No man was less likely than Frederic to submit to these encroachments. He was a sort of imperialist Hildebrand, strenuously proclaiming the immediate dependence of his office on God's gift, and holding it every whit as sacred as his rival's. On his first journey to Rome he refused to hold the pope's stirrup, as Lothar had done, till Pope Hadrian the Fourth's threat that he would withhold the crown enforced compliance. Complaints arising not long after on some other ground, the pope exhorted Frederic by letter to show himself worthy of the kindness of his mother, the Roman Church, who had given him the imperial crown, and would confer all him, if dutiful, benefits still greater. This word "benefits" _beneficia- understood in its usual legal sense of " fief, " and taken in connection with the picture which had been set up at Rome to commemorate Lothar's homage, provoked angry shouts from the nobles assembled in diet at Besancon and when the legate answered, "From whom then, if not from our Lord the Pope, does your king hold the empire?" his life was not safe from their fury. On this occasion Frederic's vigor and the remonstrances of the Transalpinc prelates obliged Hadrian to explain away the obnoxious word and remove the picture. Soon after the quarrel was renewed by other causes, and came to centre itself round the pope's demand that Rome should be left entirely to his government. Frederic, in reply, appeals to the civil law, and closes with the words: "Since by the ordination of Goo I both am called and am Emperor of the Romans, in nothing but name shall r appear to be ruler, if the control of the Roman city be wrested from my hands." That such a claim should need assertion marks the change since Henry III. how much more that it could not be en· forced! Hadrian's tone rises into defiance; he mingles the threat of excommunication with references to the time when the Germans had not yet the empire: "What were the Franks till Zacharias welcomed Pipin? What is the Tell· tonic king now till consecrated at Rome by holy hands? The chair of Peter has given and can withdraw its gifts."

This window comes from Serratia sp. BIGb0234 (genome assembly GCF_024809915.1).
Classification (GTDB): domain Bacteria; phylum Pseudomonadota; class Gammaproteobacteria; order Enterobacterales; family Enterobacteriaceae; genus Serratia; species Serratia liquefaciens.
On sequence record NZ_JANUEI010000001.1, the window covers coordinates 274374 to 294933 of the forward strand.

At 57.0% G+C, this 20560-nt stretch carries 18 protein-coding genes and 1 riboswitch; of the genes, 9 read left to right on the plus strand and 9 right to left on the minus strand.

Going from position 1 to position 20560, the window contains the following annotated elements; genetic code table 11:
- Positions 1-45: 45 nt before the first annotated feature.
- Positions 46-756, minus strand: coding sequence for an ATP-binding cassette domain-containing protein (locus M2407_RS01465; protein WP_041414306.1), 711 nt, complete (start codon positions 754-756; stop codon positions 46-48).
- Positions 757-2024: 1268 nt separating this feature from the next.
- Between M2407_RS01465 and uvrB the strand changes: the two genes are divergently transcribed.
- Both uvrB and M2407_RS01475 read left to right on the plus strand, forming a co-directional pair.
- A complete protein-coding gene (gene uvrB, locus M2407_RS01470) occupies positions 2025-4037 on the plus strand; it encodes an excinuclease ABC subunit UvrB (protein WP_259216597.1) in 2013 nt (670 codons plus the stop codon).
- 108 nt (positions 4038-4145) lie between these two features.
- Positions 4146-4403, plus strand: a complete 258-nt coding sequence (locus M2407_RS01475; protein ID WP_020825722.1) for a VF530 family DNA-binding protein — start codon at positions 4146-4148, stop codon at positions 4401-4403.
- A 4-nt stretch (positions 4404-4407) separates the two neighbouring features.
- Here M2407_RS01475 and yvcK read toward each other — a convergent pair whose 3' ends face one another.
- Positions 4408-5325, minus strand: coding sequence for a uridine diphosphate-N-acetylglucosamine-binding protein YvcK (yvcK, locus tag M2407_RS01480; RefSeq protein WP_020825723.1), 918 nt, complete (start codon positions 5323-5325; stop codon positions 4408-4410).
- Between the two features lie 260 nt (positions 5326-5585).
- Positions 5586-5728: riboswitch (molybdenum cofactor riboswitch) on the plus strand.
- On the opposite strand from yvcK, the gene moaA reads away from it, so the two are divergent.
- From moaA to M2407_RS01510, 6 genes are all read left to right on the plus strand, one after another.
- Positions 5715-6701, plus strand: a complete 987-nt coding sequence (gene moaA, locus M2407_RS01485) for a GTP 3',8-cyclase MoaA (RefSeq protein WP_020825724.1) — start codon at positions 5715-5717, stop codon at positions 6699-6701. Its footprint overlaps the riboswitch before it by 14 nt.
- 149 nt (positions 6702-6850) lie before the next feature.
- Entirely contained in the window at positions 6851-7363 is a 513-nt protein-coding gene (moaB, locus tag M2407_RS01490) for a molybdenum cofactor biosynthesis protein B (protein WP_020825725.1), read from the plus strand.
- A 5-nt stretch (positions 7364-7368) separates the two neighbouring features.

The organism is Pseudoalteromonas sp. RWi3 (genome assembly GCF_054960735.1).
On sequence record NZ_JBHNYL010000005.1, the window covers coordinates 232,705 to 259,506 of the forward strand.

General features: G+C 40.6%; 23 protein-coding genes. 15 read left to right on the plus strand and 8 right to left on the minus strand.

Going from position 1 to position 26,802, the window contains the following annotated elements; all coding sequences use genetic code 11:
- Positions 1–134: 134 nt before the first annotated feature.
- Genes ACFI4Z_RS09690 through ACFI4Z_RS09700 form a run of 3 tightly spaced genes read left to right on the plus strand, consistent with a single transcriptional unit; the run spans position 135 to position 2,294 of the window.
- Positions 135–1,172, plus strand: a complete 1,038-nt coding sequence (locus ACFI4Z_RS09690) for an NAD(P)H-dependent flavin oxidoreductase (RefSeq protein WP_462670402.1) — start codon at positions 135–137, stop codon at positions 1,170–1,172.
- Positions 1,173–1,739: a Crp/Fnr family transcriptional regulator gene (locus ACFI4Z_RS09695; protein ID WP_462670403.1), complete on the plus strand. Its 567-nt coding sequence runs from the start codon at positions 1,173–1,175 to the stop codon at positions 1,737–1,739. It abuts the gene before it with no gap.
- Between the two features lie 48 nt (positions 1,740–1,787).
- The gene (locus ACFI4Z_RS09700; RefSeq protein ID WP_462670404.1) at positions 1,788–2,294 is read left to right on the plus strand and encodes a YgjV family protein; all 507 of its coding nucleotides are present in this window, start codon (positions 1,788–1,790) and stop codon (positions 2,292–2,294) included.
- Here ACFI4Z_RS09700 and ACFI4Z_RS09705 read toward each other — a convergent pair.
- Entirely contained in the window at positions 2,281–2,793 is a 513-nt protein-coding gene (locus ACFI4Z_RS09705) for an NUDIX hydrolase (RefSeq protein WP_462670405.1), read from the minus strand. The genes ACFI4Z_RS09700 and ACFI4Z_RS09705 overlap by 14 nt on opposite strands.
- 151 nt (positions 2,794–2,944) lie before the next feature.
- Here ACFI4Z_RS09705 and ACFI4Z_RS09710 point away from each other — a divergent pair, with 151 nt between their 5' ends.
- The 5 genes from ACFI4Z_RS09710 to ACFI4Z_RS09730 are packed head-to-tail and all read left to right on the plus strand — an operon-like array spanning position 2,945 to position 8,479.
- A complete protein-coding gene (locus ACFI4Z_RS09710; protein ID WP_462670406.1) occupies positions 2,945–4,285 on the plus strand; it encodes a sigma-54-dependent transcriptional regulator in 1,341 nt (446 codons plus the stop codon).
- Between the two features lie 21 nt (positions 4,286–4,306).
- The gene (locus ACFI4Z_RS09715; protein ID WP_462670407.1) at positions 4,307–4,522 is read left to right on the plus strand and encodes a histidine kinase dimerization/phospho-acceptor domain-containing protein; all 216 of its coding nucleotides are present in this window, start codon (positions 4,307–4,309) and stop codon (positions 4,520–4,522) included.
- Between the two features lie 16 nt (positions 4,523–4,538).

The schism that followed Hadrian's death produced a second and most momentous conflict. Frederic, as head of Christendom, proposed to summon the bishops of Europe to a general council, over which he should preside, like Justinian or Heraclius. Quoting the favorite text of the two swords, " On earth," he continues, "God has placed no more than two powers: above there is but one Goo, so here one pope and one emperor. The Divine Providence has specially appointed the Roman Empire as a remedy against continued schism." The plan failed, and Frederic adopted the candidate whom his own faction had chosen, while the rival claimant, Alexander III, appealed, with a confidence which the issue justified, to the support of sound churchmen throughout Europe. The keen and long-doubtful strife of twenty years that followed, while apparently a dispute between rival popes, was in substance all effort by the secular monarch to recover his command of the priesthood; not less truly so than that contemporaneous conflict of the English Henry II. and, St. Thomas of Canterbury, with which it was constantly involved. unsupported, not all Alexander's genius and resolution could have saved him. By the aid of the Lombard cities, whose league he had counselled and hallowed, and of the fevers of Rome, by which the conquering German host was suddenly annihilated, he watt a triumph the more signal, that it was over a prince so wise and so pious as Frederic. At Venice, which, inaccessible by her position, maintained a sedulous neutrality, claiming to be independent of the empire, yet seldom led into war by sympathy with the popes, the two powers whose strife had roused all Europe were induced to meet by the mediation of the Doge Sebastian Ziani. Three slabs of :red marble in the porch of St. Mark's point out the spot where Frederic knelt in sudden awe, and the pope, with tears of joy, raised him and gave the kiss of peace. A later legend, to which poetry rind painting have given an undeserved currency, tells how the pontiff set his foot on the neck of the prostrate king, with the words, "The young lion and the dragon shalt thou trample under feet." It needed not this exaggeration to enhance the significance of that scene, even more full of meaning for the future than it was solemn and affecting to the Venetian crowd that thronged the church and the piazza. For it was the renunciation by the mightiest prince of his time of the project to which his life had been devoted; it was the abandonment by the secular power of a contest in which it had twice been vanquished, and which it could not renew under more favorable conditions.